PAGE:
The near-infrared reflectance spectroscopy (NIRS) method of analysis, as applied to cotton dust, offers an independent method for searching for byssinosis causatives. We report here a test of the hypothesis that the acute pulmonary response from subjects exposed to cotton dust is a linear function of the composition of unsieved dust as measured by near-infrared reflectance spectroscopy (NIRS). A linear relationship was found between delta FEV1 (the forced expiratory volume in 1 second) and unsieved cotton dust captured by the Hi-Vol dust sampler. Of the various agents proposed over the years as the byssinosis causative agent, at least three of them (gram-negative bacteria and their endotoxins, and tannins) were present in the unsieved dust at concentrations exceeding the NIRS sensitivity level and may account for the observed relationship. No association was found between the pulmonary effects and cotton compositional analysis by NIRS. NIR reflectance spectra of cotton and cotton dust, in air and in nonabsorbing carbon tetrachloride, reveal similar absorption bands of different intensity.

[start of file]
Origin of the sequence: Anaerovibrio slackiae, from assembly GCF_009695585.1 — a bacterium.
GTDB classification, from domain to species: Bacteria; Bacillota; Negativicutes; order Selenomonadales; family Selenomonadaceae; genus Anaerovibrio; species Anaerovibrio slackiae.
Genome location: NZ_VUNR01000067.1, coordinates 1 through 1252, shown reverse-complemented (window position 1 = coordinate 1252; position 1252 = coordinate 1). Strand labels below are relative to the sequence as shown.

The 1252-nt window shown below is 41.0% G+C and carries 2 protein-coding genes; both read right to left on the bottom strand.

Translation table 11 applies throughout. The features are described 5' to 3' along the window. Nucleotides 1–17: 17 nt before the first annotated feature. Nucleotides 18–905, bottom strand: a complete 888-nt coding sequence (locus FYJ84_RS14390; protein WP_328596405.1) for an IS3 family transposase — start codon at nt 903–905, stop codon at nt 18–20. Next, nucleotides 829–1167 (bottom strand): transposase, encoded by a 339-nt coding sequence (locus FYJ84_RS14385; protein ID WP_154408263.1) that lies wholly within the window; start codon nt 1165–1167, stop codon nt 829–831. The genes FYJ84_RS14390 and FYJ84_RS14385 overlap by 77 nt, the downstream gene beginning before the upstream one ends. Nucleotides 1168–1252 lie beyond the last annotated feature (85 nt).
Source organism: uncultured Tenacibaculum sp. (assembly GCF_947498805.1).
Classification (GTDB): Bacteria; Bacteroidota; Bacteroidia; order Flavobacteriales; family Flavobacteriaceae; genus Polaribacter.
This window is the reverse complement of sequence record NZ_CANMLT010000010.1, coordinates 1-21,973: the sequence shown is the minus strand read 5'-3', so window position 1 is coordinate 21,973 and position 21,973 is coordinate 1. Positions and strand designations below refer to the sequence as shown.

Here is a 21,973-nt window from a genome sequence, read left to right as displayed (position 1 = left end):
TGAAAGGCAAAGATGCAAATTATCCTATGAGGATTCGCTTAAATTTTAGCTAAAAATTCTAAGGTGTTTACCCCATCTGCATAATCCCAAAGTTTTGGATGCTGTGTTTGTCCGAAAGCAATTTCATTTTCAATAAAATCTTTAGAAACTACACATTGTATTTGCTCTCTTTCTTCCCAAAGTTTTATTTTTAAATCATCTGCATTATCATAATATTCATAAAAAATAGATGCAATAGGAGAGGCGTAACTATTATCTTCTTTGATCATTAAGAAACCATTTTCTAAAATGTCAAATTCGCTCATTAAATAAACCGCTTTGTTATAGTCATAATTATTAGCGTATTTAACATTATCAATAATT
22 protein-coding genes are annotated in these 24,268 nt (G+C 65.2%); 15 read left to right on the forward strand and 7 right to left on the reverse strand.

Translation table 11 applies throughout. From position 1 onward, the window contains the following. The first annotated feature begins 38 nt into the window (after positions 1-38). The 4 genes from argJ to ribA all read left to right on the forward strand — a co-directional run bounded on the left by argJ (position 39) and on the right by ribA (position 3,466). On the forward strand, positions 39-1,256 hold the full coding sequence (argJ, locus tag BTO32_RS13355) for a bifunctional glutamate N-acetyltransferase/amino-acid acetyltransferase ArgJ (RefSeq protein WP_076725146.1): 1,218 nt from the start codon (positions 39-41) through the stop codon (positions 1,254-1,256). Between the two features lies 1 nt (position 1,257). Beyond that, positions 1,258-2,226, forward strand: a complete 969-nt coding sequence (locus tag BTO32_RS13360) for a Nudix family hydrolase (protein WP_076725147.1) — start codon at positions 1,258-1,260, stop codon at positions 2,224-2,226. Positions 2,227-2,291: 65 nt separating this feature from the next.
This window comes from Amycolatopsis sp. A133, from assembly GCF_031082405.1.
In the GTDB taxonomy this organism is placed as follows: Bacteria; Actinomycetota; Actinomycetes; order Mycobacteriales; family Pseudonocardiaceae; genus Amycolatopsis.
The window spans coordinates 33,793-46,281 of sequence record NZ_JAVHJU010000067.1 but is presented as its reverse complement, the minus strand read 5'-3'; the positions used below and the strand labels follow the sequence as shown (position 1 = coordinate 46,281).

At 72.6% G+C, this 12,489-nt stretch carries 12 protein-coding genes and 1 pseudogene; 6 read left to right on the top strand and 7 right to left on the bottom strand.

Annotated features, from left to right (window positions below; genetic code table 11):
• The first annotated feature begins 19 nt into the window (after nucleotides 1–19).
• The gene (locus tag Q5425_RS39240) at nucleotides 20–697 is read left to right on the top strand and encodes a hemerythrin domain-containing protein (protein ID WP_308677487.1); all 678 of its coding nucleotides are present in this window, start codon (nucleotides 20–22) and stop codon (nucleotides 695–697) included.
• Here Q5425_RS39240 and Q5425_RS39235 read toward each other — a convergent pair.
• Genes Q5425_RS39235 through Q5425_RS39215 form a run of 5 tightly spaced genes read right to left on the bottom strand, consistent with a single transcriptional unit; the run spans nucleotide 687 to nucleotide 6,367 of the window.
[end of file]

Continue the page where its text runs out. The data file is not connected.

Joseph G. Montalvo, Sherman E. Faught, and Steven M. Buco, "Relation of the Acute Pulmonary Response to Cotton Dust and Dust Compositional Analysis by Near-Infrared Reflectance Spectroscopy. Part II: Unsieved Dust," Appl. Spectrosc. 42, 433-442 (1988)